Electrolysis for rust removal

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mickyd
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Electrolysis for rust removal

Post by mickyd »

I wanted to create this thread to deal with the topic of electrolysis. It's showing up in various threads and seems to have enough interest where we can devote a specific thread for it.

This thread is a continuation of the topic from the Navel Jelly thread http://www.shopsmith.net/forums/showthread.htm?t=3301. It morphed into electrolysis.

From that thread, read posts #4 through somewhere around #28 and then pick it up again here. If there's not posts below, come back later.

We left off with a dialog about why it's recommended to use washing soda vs. baking soda.
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mickyd
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Post by mickyd »

Good info [ATTACH]3751[/ATTACH]. Doesn't say exactly why washing soda is better that baking soda as the previous thread left off but thought it was worth posting.
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beeg
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Post by beeg »

From the PDF, here's the reason for using washing soda.


Electrolyte solution is made from water with a soluble salt
(usually sodium carbinate or washing soda) added to the
water to enhance the conductance of electricity. Household
lye can be used, however eye protection and gloves should
be worn when handling the solution.
Add one tablespoon of soda to a gallon of water. If you
have trouble locating the washing soda, others have
reported success with baking soda.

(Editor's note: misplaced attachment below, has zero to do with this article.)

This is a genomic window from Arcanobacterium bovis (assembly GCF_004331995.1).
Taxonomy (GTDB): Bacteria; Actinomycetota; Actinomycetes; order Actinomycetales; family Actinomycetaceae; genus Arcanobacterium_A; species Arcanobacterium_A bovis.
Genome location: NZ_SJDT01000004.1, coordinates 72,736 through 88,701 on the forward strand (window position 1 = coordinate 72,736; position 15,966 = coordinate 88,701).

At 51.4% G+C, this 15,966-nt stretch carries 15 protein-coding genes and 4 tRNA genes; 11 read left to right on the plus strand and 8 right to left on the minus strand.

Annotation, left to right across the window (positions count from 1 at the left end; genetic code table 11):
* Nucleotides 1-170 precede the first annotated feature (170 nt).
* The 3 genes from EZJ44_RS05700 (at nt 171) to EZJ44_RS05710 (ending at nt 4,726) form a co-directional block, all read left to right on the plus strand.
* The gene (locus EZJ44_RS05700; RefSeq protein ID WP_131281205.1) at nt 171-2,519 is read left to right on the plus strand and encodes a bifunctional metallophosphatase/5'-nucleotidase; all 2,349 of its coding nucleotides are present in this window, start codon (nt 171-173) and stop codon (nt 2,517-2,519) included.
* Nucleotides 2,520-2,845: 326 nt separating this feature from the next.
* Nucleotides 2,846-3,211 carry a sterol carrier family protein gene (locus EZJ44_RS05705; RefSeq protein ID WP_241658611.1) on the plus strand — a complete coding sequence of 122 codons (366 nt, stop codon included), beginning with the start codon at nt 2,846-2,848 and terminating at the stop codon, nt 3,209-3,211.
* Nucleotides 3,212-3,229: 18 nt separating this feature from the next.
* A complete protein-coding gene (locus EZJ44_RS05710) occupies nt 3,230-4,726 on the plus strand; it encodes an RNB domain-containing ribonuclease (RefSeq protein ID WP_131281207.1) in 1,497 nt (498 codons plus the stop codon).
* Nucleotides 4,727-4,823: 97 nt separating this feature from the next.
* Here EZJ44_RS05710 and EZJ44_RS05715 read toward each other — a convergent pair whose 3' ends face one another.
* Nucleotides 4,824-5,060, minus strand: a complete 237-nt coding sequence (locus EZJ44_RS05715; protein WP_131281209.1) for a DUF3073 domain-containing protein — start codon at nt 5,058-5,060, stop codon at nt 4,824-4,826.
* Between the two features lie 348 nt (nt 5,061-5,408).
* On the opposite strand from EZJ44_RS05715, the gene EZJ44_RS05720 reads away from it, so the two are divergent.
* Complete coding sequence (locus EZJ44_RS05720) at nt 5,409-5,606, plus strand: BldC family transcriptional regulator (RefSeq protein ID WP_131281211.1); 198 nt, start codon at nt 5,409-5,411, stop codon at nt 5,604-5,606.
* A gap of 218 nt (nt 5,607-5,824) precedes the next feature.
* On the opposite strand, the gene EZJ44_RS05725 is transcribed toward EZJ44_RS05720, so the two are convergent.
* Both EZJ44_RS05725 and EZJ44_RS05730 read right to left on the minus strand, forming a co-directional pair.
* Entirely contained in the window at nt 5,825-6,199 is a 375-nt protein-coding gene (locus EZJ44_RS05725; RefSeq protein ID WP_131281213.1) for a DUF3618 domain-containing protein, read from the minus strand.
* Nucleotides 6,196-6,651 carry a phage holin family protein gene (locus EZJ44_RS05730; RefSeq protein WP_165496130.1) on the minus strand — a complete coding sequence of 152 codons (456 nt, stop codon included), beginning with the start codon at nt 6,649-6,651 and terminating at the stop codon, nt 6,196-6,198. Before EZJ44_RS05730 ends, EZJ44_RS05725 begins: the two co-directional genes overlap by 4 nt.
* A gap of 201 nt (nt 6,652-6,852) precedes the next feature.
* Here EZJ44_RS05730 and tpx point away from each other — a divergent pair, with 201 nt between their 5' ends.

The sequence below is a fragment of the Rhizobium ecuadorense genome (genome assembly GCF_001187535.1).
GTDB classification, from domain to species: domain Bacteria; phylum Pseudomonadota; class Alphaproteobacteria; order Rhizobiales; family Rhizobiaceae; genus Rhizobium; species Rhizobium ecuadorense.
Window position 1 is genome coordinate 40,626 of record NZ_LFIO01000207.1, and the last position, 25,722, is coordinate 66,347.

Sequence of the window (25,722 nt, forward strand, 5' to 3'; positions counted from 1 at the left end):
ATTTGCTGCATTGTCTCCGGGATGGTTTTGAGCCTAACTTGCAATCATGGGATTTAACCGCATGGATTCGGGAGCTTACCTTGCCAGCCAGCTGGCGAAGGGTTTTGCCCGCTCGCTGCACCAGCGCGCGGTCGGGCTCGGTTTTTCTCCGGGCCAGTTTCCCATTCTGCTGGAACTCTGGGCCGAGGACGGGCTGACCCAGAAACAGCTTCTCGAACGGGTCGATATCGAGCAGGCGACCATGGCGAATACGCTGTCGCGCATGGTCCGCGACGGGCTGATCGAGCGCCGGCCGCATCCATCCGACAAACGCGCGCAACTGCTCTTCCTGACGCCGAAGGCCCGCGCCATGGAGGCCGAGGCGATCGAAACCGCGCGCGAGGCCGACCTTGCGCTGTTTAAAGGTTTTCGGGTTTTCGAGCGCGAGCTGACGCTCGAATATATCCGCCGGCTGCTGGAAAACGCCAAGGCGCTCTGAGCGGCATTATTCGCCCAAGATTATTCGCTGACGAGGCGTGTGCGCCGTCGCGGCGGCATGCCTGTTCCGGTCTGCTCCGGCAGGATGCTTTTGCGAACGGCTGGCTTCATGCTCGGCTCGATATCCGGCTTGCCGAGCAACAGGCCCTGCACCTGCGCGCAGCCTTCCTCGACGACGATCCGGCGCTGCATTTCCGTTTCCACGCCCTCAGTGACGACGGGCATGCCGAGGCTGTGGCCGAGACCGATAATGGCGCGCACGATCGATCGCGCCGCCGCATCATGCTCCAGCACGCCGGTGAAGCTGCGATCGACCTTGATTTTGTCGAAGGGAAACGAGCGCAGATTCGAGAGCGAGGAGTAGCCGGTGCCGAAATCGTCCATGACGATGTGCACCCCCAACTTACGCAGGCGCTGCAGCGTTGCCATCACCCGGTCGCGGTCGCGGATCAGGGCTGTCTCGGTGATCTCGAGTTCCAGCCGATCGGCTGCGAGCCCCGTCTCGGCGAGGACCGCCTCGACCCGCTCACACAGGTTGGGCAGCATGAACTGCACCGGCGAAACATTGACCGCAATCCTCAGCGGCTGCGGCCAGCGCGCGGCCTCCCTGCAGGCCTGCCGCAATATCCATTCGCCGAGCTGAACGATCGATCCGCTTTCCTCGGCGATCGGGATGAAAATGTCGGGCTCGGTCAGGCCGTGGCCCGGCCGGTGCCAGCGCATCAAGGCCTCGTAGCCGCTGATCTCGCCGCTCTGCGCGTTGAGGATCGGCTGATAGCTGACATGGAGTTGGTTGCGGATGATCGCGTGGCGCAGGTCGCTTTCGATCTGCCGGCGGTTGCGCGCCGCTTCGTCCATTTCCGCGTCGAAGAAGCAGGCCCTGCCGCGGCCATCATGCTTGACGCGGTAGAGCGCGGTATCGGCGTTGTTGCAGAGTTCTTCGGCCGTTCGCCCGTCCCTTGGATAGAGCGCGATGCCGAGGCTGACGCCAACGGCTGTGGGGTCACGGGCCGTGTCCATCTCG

NOTE: It is the current that cleans, not the solution; nothing
is gained by making a more concentrated solution
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heathicus
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Post by heathicus »

mickyd wrote:Charger, craiglist, $10
Baking soda, supermarket, $1
Scrap sheet metal, craiglist, free
Plasitc bucket, home center, $5
Water, your faucet, $.0001

Results - Priceless
Unfortunately, there is no local Craig's List site. And even those that are somewhat close have very little on them. That's one of the few things I miss about living in the Northern Virginia area. Anything I wanted was on Craig's List at just about any time I looked for it and wasn't too far away.

I guess there are always garage sales, but my wife and I both enjoy sleeping in as late as the kids will let us on weekend mornings too much to get up and do the garage sale thing.
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Post by foxtrapper »

I do use the elecrolysis method at times, but not always. Cleanlyness and surface area are *CRUCIAL* to making it work. Bigger is exponentially better.

The first time I tried it I used a piece of rebar. The results were quite disapointing. Then I tried it with an old hand saw blade. MUCH faster. My main tank has two sanded bare large flouresent lamp reflectors in it. You can watch the rust leaping off the pieces I place in this tank.

For fun, stick your hand in the tank. You can really feel the current, especially as you get close to either the anode or cathode.